Based on the results of surgical resection for a single metastasis, investigators explored the use of SRS for brain metastases. This interest was based on potential advantages of SRS, including outpatient delivery, no general anesthesia use leading to shorter recovery time, minimal risk for bleeding or infection, and lower cost. In addition, SRS is not limited by location, number of lesions, comorbidity, or coagulopathy. For these various reasons, SRS has become a viable alternative to surgery given the potential cost savings and quality-of-life benefits [43, 44].

A multi-institutional retrospective review from the University of Wisconsin, University of Florida, and Joint Center for Radiation Therapy included 122 patients with a newly diagnosed, potentially resectable single brain metastasis treated by SRS with WBRT [45]. The local control rate was 86 %. The median survival was 56 weeks with 25 % of deaths related to brain tumor progression. Based on results of this retrospective review, the investigators concluded that SRS could be delivered in place of surgery.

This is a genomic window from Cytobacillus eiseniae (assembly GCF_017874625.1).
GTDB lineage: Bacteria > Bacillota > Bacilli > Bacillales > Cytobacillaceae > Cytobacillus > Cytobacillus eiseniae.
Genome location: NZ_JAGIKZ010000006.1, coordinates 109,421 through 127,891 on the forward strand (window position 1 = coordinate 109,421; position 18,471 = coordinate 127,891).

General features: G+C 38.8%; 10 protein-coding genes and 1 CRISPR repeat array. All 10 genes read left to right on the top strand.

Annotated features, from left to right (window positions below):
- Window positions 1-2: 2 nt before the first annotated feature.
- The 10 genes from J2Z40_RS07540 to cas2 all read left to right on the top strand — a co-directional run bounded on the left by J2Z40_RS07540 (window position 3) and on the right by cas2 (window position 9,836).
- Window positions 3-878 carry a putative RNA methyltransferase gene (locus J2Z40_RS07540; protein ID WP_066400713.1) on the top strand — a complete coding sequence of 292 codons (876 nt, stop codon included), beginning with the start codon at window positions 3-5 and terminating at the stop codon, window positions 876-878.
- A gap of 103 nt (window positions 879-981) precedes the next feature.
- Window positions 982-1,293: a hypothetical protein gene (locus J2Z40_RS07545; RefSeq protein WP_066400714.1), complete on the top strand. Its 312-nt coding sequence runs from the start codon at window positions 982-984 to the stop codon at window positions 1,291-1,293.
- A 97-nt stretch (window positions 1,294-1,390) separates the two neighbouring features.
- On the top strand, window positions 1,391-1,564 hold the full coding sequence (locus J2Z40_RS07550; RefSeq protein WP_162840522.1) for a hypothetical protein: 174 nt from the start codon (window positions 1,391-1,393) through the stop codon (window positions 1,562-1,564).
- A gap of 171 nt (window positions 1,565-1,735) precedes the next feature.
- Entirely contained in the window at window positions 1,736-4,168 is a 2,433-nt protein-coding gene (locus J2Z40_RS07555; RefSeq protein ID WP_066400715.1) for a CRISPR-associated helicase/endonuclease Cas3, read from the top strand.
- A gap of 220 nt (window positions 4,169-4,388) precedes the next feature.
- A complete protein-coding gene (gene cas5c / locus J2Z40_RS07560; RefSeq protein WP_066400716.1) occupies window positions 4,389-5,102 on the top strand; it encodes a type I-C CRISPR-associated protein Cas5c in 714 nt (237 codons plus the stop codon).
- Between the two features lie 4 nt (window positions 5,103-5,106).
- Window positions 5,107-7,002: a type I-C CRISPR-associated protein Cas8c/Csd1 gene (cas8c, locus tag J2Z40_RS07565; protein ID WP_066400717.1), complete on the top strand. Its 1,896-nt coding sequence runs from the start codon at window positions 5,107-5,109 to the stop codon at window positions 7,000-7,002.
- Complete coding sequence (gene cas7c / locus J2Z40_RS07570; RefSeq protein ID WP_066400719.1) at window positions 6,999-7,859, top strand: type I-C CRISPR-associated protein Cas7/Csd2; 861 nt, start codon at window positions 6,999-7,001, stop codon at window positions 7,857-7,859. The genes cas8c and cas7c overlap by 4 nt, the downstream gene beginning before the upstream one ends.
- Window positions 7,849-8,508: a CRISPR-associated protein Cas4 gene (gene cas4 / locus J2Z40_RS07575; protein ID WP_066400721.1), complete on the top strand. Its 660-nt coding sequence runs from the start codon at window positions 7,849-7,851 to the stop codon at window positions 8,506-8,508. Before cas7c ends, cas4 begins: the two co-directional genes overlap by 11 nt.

Another study from M.D. Anderson Cancer Center compared 13 patients treated with SRS and 62 patients treated by surgery [46]. These patients were retrospectively matched for important prognostic factors. The median survival was 7.5 month for the SRS group and 16.4 months for the surgery group. The local recurrence for SRS was 21 % vs. 8 % for surgery. They concluded surgery should be the preferred treatment for surgically accessible lesions. However, careful analysis of the SRS dosing strategy in this study indicates that relatively low tumor margin doses were used, well below the doses used in RTOG studies. A study from the Mayo Clinic compared outcomes of radiosurgery vs. surgery and found no difference in 1-year survival between the groups [47]. This retrospective review included patients with tumors who would have allowed for either type of treatment.